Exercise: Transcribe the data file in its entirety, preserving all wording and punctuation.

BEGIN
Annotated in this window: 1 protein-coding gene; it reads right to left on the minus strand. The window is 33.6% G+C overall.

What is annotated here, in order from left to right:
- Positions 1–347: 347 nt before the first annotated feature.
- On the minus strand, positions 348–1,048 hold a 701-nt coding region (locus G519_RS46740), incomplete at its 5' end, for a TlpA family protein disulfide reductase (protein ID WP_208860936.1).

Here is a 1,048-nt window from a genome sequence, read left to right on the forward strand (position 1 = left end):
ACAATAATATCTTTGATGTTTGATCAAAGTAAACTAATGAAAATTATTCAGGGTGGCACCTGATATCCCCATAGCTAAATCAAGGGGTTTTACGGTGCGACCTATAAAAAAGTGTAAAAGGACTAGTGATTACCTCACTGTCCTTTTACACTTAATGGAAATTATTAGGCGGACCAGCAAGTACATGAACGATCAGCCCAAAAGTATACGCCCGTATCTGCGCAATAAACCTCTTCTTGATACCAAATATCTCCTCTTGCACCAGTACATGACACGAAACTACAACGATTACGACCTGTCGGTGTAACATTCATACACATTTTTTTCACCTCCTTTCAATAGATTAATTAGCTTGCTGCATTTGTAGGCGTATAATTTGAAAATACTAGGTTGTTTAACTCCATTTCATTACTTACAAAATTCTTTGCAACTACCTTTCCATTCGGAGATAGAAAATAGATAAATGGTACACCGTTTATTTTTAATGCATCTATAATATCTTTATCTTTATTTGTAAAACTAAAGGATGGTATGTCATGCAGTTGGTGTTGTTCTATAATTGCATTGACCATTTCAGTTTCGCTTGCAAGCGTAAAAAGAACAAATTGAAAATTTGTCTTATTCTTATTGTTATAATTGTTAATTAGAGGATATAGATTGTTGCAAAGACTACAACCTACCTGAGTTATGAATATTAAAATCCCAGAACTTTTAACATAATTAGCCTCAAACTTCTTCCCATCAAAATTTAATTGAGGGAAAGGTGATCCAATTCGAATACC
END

Annotated in this window: 1 protein-coding gene; it reads right to left on the minus strand. The window is 33.6% G+C overall.

What is annotated here, in order from left to right:
- Positions 1–347: 347 nt before the first annotated feature.
- On the minus strand, positions 348–1,048 hold a 701-nt coding region (locus G519_RS46740), incomplete at its 5' end, for a TlpA family protein disulfide reductase (protein ID WP_208860936.1).

Here is a 1,048-nt window from a genome sequence, read left to right on the forward strand (position 1 = left end):
ACAATAATATCTTTGATGTTTGATCAAAGTAAACTAATGAAAATTATTCAGGGTGGCACCTGATATCCCCATAGCTAAATCAAGGGGTTTTACGGTGCGACCTATAAAAAAGTGTAAAAGGACTAGTGATTACCTCACTGTCCTTTTACACTTAATGGAAATTATTAGGCGGACCAGCAAGTACATGAACGATCAGCCCAAAAGTATACGCCCGTATCTGCGCAATAAACCTCTTCTTGATACCAAATATCTCCTCTTGCACCAGTACATGACACGAAACTACAACGATTACGACCTGTCGGTGTAACATTCATACACATTTTTTTCACCTCCTTTCAATAGATTAATTAGCTTGCTGCATTTGTAGGCGTATAATTTGAAAATACTAGGTTGTTTAACTCCATTTCATTACTTACAAAATTCTTTGCAACTACCTTTCCATTCGGAGATAGAAAATAGATAAATGGTACACCGTTTATTTTTAATGCATCTATAATATCTTTATCTTTATTTGTAAAACTAAAGGATGGTATGTCATGCAGTTGGTGTTGTTCTATAATTGCATTGACCATTTCAGTTTCGCTTGCAAGCGTAAAAAGAACAAATTGAAAATTTGTCTTATTCTTATTGTTATAATTGTTAATTAGAGGATATAGATTGTTGCAAAGACTACAACCTACCTGAGTTATGAATATTAAAATCCCAGAACTTTTAACATAATTAGCCTCAAACTTCTTCCCATCAAAATTTAATTGAGGGAAAGGTGATCCAATTCGAATACC